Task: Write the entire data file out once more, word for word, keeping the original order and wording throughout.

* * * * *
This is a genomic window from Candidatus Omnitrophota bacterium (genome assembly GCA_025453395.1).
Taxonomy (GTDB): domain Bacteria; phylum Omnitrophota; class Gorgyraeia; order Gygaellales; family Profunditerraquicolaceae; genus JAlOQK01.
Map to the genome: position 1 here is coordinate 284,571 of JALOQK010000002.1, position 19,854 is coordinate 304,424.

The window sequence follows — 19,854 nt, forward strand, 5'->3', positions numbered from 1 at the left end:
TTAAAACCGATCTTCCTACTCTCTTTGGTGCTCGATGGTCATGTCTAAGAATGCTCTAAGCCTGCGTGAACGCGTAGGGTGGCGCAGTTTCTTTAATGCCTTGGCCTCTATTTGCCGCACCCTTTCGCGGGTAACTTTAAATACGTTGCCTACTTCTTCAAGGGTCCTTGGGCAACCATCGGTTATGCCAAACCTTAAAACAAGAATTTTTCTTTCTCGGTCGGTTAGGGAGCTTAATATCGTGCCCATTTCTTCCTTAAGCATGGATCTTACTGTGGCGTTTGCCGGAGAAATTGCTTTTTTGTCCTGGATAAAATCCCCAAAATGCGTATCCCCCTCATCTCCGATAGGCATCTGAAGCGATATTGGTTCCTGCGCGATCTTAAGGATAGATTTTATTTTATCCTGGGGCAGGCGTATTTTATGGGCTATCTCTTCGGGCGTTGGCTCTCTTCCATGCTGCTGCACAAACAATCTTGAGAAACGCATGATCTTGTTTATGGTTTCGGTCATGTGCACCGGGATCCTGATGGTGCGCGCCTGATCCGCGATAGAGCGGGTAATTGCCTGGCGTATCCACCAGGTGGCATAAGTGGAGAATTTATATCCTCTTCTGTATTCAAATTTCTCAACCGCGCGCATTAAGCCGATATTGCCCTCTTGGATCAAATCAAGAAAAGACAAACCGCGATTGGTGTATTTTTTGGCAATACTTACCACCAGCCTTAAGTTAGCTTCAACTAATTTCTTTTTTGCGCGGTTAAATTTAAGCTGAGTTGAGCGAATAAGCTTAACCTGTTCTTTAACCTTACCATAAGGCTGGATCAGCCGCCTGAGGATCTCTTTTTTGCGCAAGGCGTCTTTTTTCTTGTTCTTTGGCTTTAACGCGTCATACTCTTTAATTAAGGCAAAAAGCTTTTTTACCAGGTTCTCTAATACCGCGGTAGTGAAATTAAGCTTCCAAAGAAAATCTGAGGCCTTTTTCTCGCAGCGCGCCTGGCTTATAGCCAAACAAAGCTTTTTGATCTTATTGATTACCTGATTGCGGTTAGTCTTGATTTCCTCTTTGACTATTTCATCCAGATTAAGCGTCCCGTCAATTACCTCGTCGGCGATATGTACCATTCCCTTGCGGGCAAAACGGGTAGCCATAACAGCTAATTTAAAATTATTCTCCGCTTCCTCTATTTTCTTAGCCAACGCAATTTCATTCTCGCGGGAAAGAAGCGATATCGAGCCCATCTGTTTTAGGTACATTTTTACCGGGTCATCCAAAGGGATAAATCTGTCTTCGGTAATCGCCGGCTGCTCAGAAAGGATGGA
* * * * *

This is a genomic window from Candidatus Omnitrophota bacterium (genome assembly GCA_025453395.1).
Taxonomy (GTDB): domain Bacteria; phylum Omnitrophota; class Gorgyraeia; order Gygaellales; family Profunditerraquicolaceae; genus JAlOQK01.
Map to the genome: position 1 here is coordinate 284,571 of JALOQK010000002.1, position 19,854 is coordinate 304,424.

The window sequence follows — 19,854 nt, forward strand, 5'->3', positions numbered from 1 at the left end:
TTAAAACCGATCTTCCTACTCTCTTTGGTGCTCGATGGTCATGTCTAAGAATGCTCTAAGCCTGCGTGAACGCGTAGGGTGGCGCAGTTTCTTTAATGCCTTGGCCTCTATTTGCCGCACCCTTTCGCGGGTAACTTTAAATACGTTGCCTACTTCTTCAAGGGTCCTTGGGCAACCATCGGTTATGCCAAACCTTAAAACAAGAATTTTTCTTTCTCGGTCGGTTAGGGAGCTTAATATCGTGCCCATTTCTTCCTTAAGCATGGATCTTACTGTGGCGTTTGCCGGAGAAATTGCTTTTTTGTCCTGGATAAAATCCCCAAAATGCGTATCCCCCTCATCTCCGATAGGCATCTGAAGCGATATTGGTTCCTGCGCGATCTTAAGGATAGATTTTATTTTATCCTGGGGCAGGCGTATTTTATGGGCTATCTCTTCGGGCGTTGGCTCTCTTCCATGCTGCTGCACAAACAATCTTGAGAAACGCATGATCTTGTTTATGGTTTCGGTCATGTGCACCGGGATCCTGATGGTGCGCGCCTGATCCGCGATAGAGCGGGTAATTGCCTGGCGTATCCACCAGGTGGCATAAGTGGAGAATTTATATCCTCTTCTGTATTCAAATTTCTCAACCGCGCGCATTAAGCCGATATTGCCCTCTTGGATCAAATCAAGAAAAGACAAACCGCGATTGGTGTATTTTTTGGCAATACTTACCACCAGCCTTAAGTTAGCTTCAACTAATTTCTTTTTTGCGCGGTTAAATTTAAGCTGAGTTGAGCGAATAAGCTTAACCTGTTCTTTAACCTTACCATAAGGCTGGATCAGCCGCCTGAGGATCTCTTTTTTGCGCAAGGCGTCTTTTTTCTTGTTCTTTGGCTTTAACGCGTCATACTCTTTAATTAAGGCAAAAAGCTTTTTTACCAGGTTCTCTAATACCGCGGTAGTGAAATTAAGCTTCCAAAGAAAATCTGAGGCCTTTTTCTCGCAGCGCGCCTGGCTTATAGCCAAACAAAGCTTTTTGATCTTATTGATTACCTGATTGCGGTTAGTCTTGATTTCCTCTTTGACTATTTCATCCAGATTAAGCGTCCCGTCAATTACCTCGTCGGCGATATGTACCATTCCCTTGCGGGCAAAACGGGTAGCCATAACAGCTAATTTAAAATTATTCTCCGCTTCCTCTATTTTCTTAGCCAACGCAATTTCATTCTCGCGGGAAAGAAGCGATATCGAGCCCATCTGTTTTAGGTACATTTTTACCGGGTCATCCAAAGGGATAAATCTGTCTTCGGTAATCGCCGGCTGCTCAGAAAGGATGGA